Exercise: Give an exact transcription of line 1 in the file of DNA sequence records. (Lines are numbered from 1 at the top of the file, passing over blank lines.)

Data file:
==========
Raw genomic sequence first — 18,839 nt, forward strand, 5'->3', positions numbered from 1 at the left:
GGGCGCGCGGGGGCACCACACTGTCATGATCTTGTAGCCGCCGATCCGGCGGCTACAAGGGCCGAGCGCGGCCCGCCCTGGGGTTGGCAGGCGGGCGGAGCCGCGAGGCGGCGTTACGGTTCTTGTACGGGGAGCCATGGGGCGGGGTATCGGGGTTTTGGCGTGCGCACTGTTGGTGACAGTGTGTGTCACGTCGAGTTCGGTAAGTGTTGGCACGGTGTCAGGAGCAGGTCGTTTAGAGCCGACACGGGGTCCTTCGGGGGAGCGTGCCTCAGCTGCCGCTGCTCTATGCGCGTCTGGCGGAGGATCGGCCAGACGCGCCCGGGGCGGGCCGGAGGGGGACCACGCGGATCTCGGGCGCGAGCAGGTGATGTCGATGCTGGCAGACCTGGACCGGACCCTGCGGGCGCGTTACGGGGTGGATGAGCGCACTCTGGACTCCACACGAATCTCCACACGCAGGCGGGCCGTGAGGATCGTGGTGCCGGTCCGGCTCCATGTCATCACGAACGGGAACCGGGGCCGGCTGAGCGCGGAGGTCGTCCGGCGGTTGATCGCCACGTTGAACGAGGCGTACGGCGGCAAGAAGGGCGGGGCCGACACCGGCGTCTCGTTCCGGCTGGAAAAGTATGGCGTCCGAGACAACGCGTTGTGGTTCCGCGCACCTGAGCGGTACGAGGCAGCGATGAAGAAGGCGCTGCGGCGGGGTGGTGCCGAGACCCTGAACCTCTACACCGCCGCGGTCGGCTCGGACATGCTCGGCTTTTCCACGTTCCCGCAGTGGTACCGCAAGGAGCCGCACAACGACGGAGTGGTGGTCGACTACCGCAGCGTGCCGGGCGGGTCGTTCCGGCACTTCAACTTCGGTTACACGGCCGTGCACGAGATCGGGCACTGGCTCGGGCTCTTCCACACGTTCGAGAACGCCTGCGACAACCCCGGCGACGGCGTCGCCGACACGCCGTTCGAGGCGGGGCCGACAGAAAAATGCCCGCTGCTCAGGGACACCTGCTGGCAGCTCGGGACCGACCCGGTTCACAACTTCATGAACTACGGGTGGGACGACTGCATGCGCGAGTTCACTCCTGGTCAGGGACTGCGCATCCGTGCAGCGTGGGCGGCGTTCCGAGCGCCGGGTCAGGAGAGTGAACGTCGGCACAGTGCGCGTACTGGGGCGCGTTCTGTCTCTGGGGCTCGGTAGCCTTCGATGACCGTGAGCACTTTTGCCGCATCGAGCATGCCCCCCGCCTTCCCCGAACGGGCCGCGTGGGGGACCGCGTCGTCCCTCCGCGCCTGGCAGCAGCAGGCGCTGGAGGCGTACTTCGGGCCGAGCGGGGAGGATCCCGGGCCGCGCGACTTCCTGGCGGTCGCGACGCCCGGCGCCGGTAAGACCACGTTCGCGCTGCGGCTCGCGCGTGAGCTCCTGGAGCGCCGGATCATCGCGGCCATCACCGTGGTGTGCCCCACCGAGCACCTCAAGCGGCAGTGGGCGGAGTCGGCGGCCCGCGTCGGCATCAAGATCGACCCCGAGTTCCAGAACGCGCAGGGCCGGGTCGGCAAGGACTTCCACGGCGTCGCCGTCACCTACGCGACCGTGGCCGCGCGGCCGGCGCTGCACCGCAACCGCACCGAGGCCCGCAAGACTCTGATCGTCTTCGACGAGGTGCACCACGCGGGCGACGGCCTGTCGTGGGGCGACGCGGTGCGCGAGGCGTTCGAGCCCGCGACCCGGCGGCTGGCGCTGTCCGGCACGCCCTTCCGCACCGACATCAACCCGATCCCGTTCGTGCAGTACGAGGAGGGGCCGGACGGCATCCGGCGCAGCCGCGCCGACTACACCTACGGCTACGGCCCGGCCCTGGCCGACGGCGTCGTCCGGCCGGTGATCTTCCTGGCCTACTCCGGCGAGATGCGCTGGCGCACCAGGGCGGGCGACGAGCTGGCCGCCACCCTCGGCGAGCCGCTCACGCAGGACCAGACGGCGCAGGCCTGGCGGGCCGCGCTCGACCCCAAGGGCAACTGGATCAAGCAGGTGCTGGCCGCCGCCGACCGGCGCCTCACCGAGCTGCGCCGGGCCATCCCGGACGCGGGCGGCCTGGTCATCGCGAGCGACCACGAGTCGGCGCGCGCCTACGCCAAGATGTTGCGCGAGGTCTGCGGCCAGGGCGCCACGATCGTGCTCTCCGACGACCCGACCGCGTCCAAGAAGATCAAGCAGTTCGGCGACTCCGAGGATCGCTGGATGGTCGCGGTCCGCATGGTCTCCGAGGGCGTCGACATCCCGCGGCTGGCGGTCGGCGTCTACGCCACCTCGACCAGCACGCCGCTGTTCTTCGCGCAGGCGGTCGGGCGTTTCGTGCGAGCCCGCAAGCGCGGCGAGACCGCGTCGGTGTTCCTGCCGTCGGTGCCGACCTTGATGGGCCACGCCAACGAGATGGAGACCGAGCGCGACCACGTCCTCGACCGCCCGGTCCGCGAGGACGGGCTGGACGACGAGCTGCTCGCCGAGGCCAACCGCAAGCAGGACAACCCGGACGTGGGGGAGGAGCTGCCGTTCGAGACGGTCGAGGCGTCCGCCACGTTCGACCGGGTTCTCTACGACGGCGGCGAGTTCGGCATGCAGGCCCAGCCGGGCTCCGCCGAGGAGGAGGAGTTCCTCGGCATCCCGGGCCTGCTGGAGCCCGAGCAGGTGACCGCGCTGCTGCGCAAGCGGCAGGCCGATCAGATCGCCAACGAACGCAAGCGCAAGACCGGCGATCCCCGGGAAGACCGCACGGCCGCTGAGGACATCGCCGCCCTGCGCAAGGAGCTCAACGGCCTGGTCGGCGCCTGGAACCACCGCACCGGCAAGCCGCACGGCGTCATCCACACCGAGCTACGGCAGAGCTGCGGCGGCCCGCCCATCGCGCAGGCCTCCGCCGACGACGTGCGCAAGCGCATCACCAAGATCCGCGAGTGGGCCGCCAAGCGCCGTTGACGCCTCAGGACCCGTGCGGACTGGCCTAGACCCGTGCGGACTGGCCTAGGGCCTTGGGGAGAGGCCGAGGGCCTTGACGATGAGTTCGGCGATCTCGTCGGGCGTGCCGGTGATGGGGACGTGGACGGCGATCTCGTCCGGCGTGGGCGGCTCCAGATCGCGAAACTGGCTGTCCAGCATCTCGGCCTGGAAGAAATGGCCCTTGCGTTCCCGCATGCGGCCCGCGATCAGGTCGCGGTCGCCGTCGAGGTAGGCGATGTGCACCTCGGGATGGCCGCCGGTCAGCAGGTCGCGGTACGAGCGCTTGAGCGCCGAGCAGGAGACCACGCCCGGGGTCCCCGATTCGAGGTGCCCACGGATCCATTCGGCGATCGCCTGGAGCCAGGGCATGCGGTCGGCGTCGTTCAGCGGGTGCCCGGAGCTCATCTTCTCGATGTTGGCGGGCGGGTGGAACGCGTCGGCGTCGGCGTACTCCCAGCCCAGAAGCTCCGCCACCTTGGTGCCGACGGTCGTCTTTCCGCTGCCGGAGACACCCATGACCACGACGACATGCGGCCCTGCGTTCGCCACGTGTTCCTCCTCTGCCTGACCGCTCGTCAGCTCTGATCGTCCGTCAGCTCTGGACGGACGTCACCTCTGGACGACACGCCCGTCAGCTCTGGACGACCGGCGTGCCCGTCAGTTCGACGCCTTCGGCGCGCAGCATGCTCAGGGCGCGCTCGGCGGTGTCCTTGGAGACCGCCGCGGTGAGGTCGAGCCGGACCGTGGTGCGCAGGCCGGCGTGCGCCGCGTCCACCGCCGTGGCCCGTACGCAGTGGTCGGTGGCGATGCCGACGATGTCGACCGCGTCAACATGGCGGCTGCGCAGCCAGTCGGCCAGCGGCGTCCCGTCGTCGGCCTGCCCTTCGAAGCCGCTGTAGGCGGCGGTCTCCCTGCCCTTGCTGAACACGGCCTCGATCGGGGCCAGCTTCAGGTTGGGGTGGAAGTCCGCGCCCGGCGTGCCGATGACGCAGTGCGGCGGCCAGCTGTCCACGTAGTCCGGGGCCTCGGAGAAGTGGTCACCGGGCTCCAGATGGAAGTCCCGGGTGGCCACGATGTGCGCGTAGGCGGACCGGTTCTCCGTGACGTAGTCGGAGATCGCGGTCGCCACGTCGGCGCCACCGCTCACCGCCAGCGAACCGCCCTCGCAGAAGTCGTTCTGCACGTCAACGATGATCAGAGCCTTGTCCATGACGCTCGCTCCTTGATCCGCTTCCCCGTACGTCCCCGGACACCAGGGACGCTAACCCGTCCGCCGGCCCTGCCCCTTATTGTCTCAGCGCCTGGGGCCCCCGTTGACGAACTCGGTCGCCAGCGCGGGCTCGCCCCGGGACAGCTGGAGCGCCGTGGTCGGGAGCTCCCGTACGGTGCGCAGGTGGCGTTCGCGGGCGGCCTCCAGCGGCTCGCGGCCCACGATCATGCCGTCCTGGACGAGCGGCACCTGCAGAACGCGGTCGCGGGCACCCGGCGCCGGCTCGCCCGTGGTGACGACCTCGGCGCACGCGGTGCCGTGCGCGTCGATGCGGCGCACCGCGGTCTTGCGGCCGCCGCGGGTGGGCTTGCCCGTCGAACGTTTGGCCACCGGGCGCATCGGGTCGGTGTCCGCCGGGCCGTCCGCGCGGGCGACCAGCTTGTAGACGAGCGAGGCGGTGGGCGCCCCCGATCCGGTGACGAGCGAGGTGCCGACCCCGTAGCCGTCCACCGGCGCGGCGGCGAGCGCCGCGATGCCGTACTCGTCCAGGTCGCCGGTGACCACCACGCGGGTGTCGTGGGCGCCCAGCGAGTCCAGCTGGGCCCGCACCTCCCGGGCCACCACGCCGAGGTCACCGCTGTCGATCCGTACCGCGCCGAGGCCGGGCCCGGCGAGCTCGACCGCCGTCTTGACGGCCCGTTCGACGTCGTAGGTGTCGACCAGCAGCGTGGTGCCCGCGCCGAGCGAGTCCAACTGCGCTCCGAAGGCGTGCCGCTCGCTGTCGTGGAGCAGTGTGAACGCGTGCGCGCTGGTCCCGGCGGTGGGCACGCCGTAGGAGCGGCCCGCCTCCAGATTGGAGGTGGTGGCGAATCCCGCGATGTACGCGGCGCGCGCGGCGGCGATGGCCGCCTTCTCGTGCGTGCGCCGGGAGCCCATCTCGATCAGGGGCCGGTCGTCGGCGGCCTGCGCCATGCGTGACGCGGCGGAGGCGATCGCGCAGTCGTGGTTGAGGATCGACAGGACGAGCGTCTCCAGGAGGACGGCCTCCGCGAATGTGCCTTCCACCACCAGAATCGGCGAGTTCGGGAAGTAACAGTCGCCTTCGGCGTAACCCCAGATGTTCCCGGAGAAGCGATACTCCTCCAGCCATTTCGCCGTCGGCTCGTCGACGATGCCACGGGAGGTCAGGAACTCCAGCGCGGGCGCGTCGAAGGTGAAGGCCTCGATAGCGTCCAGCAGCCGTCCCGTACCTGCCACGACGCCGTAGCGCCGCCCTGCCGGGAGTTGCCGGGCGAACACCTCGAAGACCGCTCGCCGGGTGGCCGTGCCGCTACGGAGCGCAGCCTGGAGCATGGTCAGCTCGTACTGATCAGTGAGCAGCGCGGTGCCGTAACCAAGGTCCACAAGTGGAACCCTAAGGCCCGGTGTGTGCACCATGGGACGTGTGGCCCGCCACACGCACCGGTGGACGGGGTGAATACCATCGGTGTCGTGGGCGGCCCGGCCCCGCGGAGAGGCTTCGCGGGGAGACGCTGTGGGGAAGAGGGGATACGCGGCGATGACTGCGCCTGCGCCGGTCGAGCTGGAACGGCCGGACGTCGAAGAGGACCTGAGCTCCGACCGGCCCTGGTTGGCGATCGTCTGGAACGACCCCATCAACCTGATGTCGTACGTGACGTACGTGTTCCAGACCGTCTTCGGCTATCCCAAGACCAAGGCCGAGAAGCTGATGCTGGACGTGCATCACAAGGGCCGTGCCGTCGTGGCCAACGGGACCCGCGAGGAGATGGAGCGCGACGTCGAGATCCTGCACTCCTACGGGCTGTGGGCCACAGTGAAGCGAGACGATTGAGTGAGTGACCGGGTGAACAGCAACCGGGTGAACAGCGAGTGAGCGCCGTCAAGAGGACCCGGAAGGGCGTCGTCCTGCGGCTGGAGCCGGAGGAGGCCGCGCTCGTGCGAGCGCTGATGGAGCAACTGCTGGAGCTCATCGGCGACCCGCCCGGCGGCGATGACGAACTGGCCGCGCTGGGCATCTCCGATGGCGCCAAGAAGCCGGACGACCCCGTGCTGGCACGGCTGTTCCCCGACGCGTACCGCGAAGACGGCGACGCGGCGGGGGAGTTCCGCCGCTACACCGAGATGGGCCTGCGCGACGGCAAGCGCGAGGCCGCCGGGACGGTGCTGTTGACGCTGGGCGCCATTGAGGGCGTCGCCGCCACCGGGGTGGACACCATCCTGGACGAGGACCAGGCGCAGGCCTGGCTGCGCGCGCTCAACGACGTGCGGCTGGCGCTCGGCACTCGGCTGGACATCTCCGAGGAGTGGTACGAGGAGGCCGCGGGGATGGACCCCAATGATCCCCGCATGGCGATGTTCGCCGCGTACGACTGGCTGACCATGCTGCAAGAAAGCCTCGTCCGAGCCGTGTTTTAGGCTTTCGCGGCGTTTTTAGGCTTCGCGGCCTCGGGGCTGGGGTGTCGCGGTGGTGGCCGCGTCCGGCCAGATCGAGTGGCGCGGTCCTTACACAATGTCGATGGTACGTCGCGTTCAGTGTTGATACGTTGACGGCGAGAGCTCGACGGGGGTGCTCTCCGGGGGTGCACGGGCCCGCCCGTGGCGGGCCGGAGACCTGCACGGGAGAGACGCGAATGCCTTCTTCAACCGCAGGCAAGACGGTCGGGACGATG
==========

Raw genomic sequence first — 18,839 nt, forward strand, 5'->3', positions numbered from 1 at the left: